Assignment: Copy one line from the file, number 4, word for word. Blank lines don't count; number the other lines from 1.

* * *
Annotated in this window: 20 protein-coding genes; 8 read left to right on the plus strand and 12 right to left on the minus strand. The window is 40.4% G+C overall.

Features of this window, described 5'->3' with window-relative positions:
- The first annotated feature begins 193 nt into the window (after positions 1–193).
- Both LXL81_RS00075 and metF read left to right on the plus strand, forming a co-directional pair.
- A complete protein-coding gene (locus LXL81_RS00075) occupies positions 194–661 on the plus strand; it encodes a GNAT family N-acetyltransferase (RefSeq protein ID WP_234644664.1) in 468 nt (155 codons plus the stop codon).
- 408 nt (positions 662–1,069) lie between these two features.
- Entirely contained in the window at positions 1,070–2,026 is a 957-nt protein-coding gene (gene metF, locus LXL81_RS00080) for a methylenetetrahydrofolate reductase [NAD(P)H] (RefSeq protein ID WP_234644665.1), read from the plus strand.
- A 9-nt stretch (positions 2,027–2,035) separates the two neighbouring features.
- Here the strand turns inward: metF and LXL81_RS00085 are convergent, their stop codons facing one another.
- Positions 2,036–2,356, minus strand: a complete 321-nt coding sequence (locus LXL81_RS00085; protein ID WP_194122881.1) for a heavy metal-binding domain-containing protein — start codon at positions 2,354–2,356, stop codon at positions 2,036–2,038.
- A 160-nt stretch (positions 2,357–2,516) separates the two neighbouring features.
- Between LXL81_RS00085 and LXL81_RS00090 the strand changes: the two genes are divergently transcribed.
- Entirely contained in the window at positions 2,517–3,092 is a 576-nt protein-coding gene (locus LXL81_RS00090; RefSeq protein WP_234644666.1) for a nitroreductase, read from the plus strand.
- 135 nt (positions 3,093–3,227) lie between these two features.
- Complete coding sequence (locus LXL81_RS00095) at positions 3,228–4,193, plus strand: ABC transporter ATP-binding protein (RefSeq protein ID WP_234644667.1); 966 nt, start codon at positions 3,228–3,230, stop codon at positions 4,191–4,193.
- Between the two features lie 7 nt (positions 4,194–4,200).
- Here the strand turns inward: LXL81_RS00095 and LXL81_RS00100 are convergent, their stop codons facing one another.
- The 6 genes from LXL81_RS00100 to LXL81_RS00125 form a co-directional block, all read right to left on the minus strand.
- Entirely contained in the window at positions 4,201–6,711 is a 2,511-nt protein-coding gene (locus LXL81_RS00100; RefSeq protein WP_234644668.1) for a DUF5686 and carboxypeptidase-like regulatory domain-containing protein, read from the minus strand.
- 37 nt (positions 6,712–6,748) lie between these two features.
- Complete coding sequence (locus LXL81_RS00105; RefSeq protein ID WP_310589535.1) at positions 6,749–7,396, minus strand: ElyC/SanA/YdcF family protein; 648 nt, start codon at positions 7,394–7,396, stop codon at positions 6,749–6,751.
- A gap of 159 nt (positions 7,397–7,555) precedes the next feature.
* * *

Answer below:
- Both LXL81_RS00075 and metF read left to right on the plus strand, forming a co-directional pair.